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Repetitive Alt Tag
Posted 27 September 2012 - 10:03 AM
The way the website is working is that for each of 10 images in the photo gallery regarding the Alt Tag is that it will automatically use the image caption. For example "Double bedroom with large balcony". Which is great!
However when no caption is added for the image the alt tag remains empty and appears in the code as alt= " ".
As a lot of our clients dont write individual captions for each photograph we end up with thousands of empty to alt tags.
I am guessing this is not good from a user or SEO perspective.
It is not feasable for us to write captions for every photo, many of our clients dont even want a caption.
The only solution i can think of is to set a rule so that when there is no caption the image uses the name of the hotel as the alt tag instead. For example "Hotel B" However this would result in all 10images having the same alt tag in many cases and it is also not particularly useful to users.
Do you think this is better than no alt tag at all?
Thoughts on best solution would be much appreciated.
Posted 27 September 2012 - 10:38 AM
Second, there's nothing wrong with a blank alt attribute. Whether the alt attribute does any good for SEO seems to change periodically. But in any case, the reason the attribute exists is NOT to provide SEO benefit. It's there to provide alternate content for the visually impaired or those who are for whatever reason browsing with images turned off. (There are more people who fall into one or the other of these categories than you might think.)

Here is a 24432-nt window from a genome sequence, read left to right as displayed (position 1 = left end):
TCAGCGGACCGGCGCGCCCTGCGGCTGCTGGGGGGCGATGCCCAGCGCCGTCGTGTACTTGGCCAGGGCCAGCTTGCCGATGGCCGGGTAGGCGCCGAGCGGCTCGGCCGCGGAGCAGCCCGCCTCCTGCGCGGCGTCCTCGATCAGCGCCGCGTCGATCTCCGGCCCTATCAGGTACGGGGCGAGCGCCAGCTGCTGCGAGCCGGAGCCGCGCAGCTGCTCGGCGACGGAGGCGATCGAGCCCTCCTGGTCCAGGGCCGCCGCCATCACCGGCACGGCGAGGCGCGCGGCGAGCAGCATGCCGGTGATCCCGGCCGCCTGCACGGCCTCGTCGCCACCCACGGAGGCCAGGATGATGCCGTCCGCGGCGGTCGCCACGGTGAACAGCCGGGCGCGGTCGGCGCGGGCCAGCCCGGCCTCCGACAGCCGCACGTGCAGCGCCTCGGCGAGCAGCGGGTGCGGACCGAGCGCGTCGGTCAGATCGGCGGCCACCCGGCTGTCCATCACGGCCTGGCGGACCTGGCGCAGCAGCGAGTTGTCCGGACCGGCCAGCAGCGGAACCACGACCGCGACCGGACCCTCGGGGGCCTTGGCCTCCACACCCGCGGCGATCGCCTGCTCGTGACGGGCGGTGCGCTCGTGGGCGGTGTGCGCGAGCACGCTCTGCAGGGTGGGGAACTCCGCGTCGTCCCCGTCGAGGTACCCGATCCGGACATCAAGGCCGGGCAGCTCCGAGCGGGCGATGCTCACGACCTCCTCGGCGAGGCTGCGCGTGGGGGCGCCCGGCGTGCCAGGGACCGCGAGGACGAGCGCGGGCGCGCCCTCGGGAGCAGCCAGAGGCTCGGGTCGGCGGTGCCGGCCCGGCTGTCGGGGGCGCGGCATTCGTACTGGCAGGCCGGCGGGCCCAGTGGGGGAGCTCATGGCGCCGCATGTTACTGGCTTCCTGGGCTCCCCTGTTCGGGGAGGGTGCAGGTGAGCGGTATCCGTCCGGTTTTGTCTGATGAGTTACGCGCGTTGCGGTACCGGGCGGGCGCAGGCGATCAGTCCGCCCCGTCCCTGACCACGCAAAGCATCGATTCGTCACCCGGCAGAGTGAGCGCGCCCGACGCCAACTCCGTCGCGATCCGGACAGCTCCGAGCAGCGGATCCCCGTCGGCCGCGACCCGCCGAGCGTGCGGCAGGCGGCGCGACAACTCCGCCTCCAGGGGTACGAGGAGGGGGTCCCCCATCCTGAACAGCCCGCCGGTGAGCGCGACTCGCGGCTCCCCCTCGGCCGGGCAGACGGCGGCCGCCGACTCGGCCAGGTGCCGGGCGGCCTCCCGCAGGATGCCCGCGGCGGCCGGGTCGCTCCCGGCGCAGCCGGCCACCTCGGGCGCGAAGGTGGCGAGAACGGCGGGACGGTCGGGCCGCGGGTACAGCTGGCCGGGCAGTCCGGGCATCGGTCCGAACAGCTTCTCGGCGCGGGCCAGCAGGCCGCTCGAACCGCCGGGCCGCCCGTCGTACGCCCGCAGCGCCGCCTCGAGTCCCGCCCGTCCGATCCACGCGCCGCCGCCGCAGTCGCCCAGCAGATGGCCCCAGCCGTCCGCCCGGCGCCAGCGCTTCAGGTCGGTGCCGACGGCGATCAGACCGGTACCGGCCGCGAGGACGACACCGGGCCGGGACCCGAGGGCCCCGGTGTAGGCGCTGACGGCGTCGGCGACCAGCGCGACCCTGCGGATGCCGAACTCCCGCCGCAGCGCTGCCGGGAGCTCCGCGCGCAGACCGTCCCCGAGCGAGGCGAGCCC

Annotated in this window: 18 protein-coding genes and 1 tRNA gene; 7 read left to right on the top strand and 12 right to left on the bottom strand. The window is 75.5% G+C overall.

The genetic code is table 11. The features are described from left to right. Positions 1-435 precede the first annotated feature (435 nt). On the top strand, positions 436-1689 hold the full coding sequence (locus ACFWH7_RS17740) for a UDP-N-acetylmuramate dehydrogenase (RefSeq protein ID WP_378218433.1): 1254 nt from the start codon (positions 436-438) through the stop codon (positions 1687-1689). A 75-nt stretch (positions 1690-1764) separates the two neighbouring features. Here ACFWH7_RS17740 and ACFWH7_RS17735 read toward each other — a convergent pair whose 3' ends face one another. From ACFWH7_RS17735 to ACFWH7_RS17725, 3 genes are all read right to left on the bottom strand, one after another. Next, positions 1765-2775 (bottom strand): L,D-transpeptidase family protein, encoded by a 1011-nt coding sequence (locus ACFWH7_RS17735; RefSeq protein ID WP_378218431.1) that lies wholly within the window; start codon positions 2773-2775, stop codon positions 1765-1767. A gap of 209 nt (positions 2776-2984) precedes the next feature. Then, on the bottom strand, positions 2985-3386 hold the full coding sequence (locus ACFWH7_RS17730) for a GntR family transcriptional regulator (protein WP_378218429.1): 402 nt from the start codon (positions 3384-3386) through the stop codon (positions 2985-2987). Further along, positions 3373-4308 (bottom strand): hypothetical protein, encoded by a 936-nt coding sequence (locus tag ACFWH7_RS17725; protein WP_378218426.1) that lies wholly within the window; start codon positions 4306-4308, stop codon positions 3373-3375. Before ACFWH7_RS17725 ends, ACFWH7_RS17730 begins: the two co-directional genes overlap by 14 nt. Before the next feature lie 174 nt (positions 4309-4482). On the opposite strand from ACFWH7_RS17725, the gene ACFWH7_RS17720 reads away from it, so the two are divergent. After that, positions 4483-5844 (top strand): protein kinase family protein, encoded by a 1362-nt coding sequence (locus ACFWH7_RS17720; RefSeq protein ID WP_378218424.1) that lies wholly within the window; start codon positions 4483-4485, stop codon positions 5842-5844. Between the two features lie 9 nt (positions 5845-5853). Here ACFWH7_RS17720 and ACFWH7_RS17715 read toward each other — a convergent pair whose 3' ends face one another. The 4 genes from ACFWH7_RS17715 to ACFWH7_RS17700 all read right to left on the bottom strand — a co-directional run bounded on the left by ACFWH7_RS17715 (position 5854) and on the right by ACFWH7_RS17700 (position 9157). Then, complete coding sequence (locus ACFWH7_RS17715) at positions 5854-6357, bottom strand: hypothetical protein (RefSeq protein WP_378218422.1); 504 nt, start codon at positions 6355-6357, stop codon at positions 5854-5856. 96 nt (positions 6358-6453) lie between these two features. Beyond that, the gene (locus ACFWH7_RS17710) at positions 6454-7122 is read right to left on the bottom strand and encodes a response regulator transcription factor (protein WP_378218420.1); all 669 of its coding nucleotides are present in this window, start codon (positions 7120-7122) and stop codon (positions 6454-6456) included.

A blank alt attribute won't hurt you for SEO. It's not seen as a duplicate. The worst that would happen is that IF the "filled in" alt attributes were helping you (which isn't a given, and even when they do provide a boost, it's never been a really big one), the blanks wouldn't provide whatever tiny extra boost you might (or might not) be getting from the "filled in" attributes.
And since the alt attribute is simply repeating what's already in the image caption, it's nothing but duplicate content on the page at this point, so IMO it's unlikely that it would help you even if alt attributes are being considered by the search engines.
From a visitor perspective, multiple duplicated alt attributes are TERRIBLE. Imagine being a visitor using assistive technology to read one of your pages aloud to them, and having to sit there while the machine repeats "Hotel B" "Hotel B" "Hotel B"... over and over and over. And having the same content repeated over and over on a page that's otherwise pretty thin on text (as image galleries usually are) could potentially look a lot like keyword stuffing to a search algorithm.
But then again, let's think about what's happening when your images do have a caption. In that event, I believe the screen reader would read the alt attribute, then it would read the same thing all over again for the caption. So instead, what they hear is "Image: Double bedroom with large balcony... double bedroom with large balcony... image: single nonsmoking room with luxury bath... single nonsmoking room with luxury bath... image: handicapped accessible junior suite... handicapped accessible junior suite..."